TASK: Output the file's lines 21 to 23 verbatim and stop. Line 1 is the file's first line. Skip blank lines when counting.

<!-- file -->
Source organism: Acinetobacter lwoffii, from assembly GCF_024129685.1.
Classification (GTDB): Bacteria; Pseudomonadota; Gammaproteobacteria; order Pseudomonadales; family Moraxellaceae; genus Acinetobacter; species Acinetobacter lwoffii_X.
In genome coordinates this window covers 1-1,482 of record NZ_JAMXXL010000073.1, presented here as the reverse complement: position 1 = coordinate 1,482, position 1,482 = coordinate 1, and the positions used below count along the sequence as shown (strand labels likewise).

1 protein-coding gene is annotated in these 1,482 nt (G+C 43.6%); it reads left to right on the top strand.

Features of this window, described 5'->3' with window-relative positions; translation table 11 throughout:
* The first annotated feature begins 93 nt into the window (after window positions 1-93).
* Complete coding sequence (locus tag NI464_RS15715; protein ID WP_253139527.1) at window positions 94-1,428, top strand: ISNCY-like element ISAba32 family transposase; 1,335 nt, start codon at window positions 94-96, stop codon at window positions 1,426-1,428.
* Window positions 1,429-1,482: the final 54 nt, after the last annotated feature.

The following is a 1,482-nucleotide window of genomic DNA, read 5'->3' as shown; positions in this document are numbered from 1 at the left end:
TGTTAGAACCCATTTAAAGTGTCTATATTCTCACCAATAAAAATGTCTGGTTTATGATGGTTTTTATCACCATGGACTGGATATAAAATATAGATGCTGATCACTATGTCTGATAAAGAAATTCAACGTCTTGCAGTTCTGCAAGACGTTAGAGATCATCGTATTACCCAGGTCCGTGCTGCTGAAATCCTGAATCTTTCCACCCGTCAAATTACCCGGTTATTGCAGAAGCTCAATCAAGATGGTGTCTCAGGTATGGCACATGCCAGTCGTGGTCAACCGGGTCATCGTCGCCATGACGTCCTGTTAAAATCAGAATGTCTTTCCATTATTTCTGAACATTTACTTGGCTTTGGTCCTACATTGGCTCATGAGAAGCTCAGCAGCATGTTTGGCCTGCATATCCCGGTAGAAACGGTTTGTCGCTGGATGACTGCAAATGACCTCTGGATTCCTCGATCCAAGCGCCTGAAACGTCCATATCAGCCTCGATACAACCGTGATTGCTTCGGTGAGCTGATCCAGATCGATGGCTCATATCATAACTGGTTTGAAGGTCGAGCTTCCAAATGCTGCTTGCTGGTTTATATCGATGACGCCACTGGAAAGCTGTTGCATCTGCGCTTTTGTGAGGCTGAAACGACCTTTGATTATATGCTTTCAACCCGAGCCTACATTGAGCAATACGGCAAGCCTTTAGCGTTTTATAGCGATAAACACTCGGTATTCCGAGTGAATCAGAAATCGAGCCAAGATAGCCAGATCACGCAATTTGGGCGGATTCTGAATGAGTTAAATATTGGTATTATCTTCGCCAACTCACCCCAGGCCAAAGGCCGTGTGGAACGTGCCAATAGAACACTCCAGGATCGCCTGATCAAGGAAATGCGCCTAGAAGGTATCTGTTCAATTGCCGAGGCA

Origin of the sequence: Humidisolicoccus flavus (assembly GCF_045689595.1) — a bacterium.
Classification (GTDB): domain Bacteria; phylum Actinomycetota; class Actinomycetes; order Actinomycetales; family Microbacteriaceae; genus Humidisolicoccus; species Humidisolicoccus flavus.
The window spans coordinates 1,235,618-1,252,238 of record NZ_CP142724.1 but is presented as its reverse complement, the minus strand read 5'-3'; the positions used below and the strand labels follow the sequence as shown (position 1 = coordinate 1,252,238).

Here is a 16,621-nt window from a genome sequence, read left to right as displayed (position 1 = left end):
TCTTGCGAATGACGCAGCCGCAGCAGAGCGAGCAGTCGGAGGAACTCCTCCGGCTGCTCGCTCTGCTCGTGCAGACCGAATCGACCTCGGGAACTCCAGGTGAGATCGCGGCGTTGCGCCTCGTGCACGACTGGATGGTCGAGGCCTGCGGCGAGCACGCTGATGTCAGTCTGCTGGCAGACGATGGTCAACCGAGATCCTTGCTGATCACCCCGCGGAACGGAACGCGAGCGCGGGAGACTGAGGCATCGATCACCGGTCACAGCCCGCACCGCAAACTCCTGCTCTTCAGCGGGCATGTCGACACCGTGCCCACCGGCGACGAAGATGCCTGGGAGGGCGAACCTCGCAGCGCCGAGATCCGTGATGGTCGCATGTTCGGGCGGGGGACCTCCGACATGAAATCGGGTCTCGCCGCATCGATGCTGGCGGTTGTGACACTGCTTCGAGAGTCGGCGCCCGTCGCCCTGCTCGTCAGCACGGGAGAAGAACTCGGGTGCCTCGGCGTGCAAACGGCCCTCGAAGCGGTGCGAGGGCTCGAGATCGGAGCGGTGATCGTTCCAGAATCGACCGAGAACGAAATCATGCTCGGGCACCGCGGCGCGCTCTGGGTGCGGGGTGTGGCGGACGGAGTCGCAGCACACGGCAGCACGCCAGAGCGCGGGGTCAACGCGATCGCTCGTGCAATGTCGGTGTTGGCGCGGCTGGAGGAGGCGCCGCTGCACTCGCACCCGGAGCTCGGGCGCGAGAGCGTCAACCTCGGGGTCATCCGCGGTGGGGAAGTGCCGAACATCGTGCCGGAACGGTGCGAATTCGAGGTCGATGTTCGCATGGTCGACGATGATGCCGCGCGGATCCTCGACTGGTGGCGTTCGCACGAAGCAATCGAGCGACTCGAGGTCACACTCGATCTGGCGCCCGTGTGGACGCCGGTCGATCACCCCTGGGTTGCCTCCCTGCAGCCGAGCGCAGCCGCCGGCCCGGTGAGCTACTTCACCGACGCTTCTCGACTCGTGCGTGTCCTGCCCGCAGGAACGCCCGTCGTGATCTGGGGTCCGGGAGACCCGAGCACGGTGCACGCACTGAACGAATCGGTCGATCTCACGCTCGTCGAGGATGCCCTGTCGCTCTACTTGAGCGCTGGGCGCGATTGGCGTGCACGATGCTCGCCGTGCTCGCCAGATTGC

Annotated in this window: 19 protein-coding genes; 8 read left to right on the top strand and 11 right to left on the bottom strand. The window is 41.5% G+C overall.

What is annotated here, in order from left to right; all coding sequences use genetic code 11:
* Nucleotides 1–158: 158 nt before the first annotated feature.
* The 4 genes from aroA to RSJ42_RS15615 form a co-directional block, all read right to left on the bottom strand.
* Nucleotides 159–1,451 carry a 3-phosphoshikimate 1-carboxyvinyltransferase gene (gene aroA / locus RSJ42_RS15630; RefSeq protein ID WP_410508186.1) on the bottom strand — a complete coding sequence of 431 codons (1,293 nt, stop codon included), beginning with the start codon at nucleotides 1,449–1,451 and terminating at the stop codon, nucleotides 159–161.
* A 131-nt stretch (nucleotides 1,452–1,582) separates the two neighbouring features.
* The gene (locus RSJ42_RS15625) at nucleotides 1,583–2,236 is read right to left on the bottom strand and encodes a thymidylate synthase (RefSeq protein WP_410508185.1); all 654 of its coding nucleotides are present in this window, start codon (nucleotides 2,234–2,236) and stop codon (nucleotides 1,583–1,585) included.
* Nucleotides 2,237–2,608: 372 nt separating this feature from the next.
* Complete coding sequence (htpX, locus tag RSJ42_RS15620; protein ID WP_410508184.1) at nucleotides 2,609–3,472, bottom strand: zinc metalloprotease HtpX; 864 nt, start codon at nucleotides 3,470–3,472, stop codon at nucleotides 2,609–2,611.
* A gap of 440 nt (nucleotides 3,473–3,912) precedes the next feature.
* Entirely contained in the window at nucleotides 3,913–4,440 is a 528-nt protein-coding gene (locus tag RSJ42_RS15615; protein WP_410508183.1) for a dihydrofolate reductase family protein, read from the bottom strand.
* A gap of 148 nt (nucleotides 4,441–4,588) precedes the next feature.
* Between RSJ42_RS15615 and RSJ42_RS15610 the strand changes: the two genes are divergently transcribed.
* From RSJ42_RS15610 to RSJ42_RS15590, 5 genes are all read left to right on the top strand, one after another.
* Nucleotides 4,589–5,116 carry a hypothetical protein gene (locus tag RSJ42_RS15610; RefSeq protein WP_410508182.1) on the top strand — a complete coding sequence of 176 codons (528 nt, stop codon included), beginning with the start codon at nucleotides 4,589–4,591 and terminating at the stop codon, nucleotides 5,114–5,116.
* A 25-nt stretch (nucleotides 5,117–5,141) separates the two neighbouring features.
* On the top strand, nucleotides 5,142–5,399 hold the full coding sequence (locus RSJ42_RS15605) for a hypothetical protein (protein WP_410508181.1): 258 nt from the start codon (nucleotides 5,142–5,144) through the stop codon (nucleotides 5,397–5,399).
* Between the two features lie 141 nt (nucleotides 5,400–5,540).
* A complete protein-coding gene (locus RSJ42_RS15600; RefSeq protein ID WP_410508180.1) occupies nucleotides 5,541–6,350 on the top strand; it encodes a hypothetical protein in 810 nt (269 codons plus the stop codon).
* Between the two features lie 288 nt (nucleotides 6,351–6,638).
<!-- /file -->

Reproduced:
* A 131-nt stretch (nucleotides 1,452–1,582) separates the two neighbouring features.
* The gene (locus RSJ42_RS15625) at nucleotides 1,583–2,236 is read right to left on the bottom strand and encodes a thymidylate synthase (RefSeq protein WP_410508185.1); all 654 of its coding nucleotides are present in this window, start codon (nucleotides 2,234–2,236) and stop codon (nucleotides 1,583–1,585) included.
* Nucleotides 2,237–2,608: 372 nt separating this feature from the next.